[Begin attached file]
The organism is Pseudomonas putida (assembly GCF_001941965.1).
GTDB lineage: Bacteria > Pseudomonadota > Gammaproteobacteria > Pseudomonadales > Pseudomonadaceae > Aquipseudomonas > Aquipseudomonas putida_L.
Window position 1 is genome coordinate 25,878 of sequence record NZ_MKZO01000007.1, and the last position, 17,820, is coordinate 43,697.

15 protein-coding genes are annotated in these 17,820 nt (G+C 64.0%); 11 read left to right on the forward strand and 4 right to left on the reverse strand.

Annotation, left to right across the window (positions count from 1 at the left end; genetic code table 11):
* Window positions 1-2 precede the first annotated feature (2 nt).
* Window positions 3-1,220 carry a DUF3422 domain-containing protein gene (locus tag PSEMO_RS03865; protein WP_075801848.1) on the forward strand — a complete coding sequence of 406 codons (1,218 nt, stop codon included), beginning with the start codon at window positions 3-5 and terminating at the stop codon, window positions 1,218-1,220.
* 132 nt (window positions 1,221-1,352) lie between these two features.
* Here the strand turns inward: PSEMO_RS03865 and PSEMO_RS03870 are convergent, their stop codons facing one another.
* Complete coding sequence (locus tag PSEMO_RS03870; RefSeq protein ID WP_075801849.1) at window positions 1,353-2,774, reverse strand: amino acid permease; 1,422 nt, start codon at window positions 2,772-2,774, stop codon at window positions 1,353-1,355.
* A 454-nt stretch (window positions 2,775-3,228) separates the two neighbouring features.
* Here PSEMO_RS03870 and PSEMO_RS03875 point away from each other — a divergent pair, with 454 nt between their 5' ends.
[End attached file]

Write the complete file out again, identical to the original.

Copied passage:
The organism is Pseudomonas putida (assembly GCF_001941965.1).
GTDB lineage: Bacteria > Pseudomonadota > Gammaproteobacteria > Pseudomonadales > Pseudomonadaceae > Aquipseudomonas > Aquipseudomonas putida_L.
Window position 1 is genome coordinate 25,878 of sequence record NZ_MKZO01000007.1, and the last position, 17,820, is coordinate 43,697.

15 protein-coding genes are annotated in these 17,820 nt (G+C 64.0%); 11 read left to right on the forward strand and 4 right to left on the reverse strand.

Annotation, left to right across the window (positions count from 1 at the left end; genetic code table 11):
* Window positions 1-2 precede the first annotated feature (2 nt).
* Window positions 3-1,220 carry a DUF3422 domain-containing protein gene (locus tag PSEMO_RS03865; protein WP_075801848.1) on the forward strand — a complete coding sequence of 406 codons (1,218 nt, stop codon included), beginning with the start codon at window positions 3-5 and terminating at the stop codon, window positions 1,218-1,220.
* 132 nt (window positions 1,221-1,352) lie between these two features.
* Here the strand turns inward: PSEMO_RS03865 and PSEMO_RS03870 are convergent, their stop codons facing one another.
* Complete coding sequence (locus tag PSEMO_RS03870; RefSeq protein ID WP_075801849.1) at window positions 1,353-2,774, reverse strand: amino acid permease; 1,422 nt, start codon at window positions 2,772-2,774, stop codon at window positions 1,353-1,355.
* A 454-nt stretch (window positions 2,775-3,228) separates the two neighbouring features.
* Here PSEMO_RS03870 and PSEMO_RS03875 point away from each other — a divergent pair, with 454 nt between their 5' ends.